Moving from a realm of past fantasies and into a dystopian post-apocalyptic future, Producer Peter Jackson emerges with a film for Steampunk fans everywhere.
Mortal Engines is a film adaptation of the award-winning book of the same name written by Phillip Reeves and published in 2001. The post-apocalyptic scene is set by a “60-minute War” which left the Earth in a state of geological and atmospheric instability. With natural resources dwindling, cities are mobilized and scour desolate lands engulfing smaller cities like prey.
London is the imperial force Predator city antagonist that is devouring everything in its path in hopes of its own sustained survival. At the forefront of London’s leadership is Thaddeus Valentine who is played by Hugo Weaving. He is a hero to his constituents, but a mortal enemy to the story’s main character Hester Shaw.
Hester Shaw is the strong female lead played by Hera Hilmar, she is a lone wolf with one mission, revenge. With the help of a London historian wrongfully exiled named Tom and played by Robert Sheehan, and an outlaw with a large bounty on her head named Jihae played by Anna Fang, Shaw hopes to take down Valentine and his oppressive tyranny to fulfill her vengeful desires.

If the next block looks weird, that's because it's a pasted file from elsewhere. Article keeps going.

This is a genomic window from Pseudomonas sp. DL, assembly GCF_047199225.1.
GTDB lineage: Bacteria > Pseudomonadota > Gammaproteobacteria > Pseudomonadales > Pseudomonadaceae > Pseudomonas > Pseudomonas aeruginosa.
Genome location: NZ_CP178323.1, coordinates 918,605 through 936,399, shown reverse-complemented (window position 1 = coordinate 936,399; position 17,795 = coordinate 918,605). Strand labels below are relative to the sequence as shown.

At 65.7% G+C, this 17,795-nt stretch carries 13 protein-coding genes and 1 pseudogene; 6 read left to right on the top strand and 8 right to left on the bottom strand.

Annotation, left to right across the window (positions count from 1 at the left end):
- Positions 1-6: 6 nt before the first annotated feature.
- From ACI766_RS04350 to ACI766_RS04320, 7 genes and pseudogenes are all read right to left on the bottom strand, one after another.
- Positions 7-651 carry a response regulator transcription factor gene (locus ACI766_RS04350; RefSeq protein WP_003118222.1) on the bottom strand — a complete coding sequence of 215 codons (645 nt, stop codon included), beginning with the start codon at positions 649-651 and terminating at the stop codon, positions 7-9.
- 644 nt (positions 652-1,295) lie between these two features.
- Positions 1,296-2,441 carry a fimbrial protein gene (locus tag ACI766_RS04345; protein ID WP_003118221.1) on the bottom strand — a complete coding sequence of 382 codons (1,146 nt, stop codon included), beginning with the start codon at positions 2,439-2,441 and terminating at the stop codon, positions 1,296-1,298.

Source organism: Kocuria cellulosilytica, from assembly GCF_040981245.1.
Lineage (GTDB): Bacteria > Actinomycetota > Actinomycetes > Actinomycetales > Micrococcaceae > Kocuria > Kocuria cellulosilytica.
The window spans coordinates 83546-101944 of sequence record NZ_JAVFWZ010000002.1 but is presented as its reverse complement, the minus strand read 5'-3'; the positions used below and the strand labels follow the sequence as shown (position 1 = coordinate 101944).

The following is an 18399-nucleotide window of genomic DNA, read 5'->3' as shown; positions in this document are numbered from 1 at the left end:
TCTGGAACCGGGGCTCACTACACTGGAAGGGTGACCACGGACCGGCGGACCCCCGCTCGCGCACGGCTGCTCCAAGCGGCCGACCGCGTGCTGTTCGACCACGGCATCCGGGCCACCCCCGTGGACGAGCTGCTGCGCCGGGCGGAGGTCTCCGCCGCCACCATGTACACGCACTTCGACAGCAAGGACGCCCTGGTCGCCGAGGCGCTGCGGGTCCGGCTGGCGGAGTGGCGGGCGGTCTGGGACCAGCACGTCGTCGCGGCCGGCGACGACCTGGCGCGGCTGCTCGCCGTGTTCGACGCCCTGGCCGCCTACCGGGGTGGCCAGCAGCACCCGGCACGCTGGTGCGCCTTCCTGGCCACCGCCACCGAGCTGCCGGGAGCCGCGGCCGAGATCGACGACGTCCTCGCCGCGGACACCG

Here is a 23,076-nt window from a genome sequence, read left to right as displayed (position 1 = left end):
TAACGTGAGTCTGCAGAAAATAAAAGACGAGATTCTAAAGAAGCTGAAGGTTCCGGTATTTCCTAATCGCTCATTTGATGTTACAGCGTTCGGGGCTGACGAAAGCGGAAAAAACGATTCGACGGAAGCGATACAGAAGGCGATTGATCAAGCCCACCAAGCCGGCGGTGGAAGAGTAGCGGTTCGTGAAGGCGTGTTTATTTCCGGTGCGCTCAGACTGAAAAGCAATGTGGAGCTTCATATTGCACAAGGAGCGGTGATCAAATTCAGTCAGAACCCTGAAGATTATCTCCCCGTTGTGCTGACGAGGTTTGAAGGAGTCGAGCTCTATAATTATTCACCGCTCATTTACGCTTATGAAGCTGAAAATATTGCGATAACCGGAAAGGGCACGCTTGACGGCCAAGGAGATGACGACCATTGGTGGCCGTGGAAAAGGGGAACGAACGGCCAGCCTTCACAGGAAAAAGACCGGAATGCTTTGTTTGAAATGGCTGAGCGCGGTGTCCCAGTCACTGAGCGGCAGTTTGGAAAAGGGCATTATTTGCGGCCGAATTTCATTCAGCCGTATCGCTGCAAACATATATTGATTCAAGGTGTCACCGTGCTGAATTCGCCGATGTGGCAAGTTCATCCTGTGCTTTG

Where the film captures its appeal is the incredible imagery of the steampunk, make-shift style that stands out brightly although engulfed in an equally impressive dark desolate setting. The mechanics of the massive moving cities do not at any point beg the question, “Would that even work?” The gadgets and wardrobes are also very detailed and functional, bringing a cohesive look to the whole production that keeps the audience in awe for the full length of the film.
So, it’s unfortunate that the story, albeit complete, lacked depth. The character development was poor, and the plot only seemed to scratch the surface of an elaborate world Jackson worked almost ten years to bring to life. It all just seemed hurried along for a two-hour experience, leaving you wanting more when the credits roll.